But we aren't there yet. This comment from Dell is telling:

Dell is working on bringing Ubuntu to more markets over time. In the meantime, tell your friends in the existing markets to buy a system now. The more we sell, the sooner we can expand the program.

Translation: Dell hasn't sold enough to make it an option everywhere. It's a chicken and egg argument. If those demand stars line up desktop Linux will be ready for prime time. Personally, I see a virtuous cycle beginning with desktop Linux, but the timing is open to debate.

Topics: Linux, Dell, Hardware, IBM, Open Source, Operating Systems, Software

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105 comments
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  • I don't think it is a matter of there being no dvd software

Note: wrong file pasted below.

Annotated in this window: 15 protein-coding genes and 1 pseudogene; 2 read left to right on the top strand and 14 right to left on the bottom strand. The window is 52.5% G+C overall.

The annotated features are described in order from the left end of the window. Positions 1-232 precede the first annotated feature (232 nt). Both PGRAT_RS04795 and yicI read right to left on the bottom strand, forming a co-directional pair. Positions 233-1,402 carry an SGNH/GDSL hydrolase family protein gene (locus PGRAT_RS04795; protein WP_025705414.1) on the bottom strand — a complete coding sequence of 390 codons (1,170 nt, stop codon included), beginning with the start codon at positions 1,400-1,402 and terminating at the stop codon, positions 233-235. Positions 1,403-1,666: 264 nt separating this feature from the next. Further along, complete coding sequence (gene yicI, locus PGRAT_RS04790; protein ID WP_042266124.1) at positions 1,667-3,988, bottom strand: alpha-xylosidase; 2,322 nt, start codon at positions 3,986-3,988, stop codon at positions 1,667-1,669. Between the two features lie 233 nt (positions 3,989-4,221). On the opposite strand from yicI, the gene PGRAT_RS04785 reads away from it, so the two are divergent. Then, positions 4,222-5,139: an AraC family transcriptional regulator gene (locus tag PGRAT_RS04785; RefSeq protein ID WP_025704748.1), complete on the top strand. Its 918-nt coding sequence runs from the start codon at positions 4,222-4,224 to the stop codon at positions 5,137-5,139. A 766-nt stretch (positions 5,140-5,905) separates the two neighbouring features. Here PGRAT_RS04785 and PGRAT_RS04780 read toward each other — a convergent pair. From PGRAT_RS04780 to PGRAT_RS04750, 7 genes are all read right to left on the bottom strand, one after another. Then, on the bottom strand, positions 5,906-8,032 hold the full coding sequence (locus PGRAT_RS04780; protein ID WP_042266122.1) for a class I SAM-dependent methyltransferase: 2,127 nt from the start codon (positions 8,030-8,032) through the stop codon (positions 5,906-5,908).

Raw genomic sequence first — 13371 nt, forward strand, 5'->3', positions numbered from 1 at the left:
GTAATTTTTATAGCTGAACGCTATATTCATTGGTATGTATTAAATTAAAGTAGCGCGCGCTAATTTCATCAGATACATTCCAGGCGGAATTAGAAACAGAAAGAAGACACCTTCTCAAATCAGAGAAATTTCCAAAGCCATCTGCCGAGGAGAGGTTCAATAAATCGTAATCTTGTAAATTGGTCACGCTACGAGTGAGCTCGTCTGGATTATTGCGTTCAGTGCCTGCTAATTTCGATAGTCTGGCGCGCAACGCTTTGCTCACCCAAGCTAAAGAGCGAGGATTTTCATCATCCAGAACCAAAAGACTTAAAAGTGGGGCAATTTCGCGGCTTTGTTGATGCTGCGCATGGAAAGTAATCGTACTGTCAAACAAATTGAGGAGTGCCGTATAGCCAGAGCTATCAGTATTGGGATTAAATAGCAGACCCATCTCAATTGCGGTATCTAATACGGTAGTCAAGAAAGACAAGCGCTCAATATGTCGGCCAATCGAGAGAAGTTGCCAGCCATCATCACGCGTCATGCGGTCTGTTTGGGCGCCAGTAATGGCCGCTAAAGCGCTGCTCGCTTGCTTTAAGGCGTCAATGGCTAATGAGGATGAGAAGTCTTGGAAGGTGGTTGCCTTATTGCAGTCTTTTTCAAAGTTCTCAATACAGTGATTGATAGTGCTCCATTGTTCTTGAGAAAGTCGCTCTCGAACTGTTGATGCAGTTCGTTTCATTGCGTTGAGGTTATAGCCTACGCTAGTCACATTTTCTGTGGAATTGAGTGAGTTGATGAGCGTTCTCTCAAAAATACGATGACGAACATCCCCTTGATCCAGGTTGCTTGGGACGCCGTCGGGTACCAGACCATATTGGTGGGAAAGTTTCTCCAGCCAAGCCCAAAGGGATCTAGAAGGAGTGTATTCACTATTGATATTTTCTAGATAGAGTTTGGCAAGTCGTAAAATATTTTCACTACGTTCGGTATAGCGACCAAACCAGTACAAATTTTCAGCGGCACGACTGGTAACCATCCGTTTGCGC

But can it be distributed legally with Ubuntu? There are good non-free dvd players for linux.
    zmud
    • You are exactly right, zmud.

      The problem has ALWAYS been you couldn't distribute the ability to play DVD's with your FREE distribution of Linux:

      http://en.opensuse.org/SDB:Movie_Player_Applications

      "Due to patented codecs and copy protection, SuSE is not allowed to deliver full-featured movie players with the distribution."

      The authors of this article make it sound as if there are NO decent media players with Linux, which isn't true, of course. Shows you where the loyalties lie of some writers with ZDNet: who's the biggest FUD maker?
      OButterball
      • Besides . . .

        all it takes is for Dell to pay the Licensing fee to allow playback on THEIR systems . . .Same thing with MP3's, etc, which is probably a "chicken feed" fee for them . . .
        JLHenry
        • Exactly, JLHenry.

          After reading THIS article, you would probably come away with the idea that there is some TECHNICAL INADEQUACY with Linux, in general, and not simply some challenges to be overcome with marketing OSS in a world dominated by proprietary software manufacturers.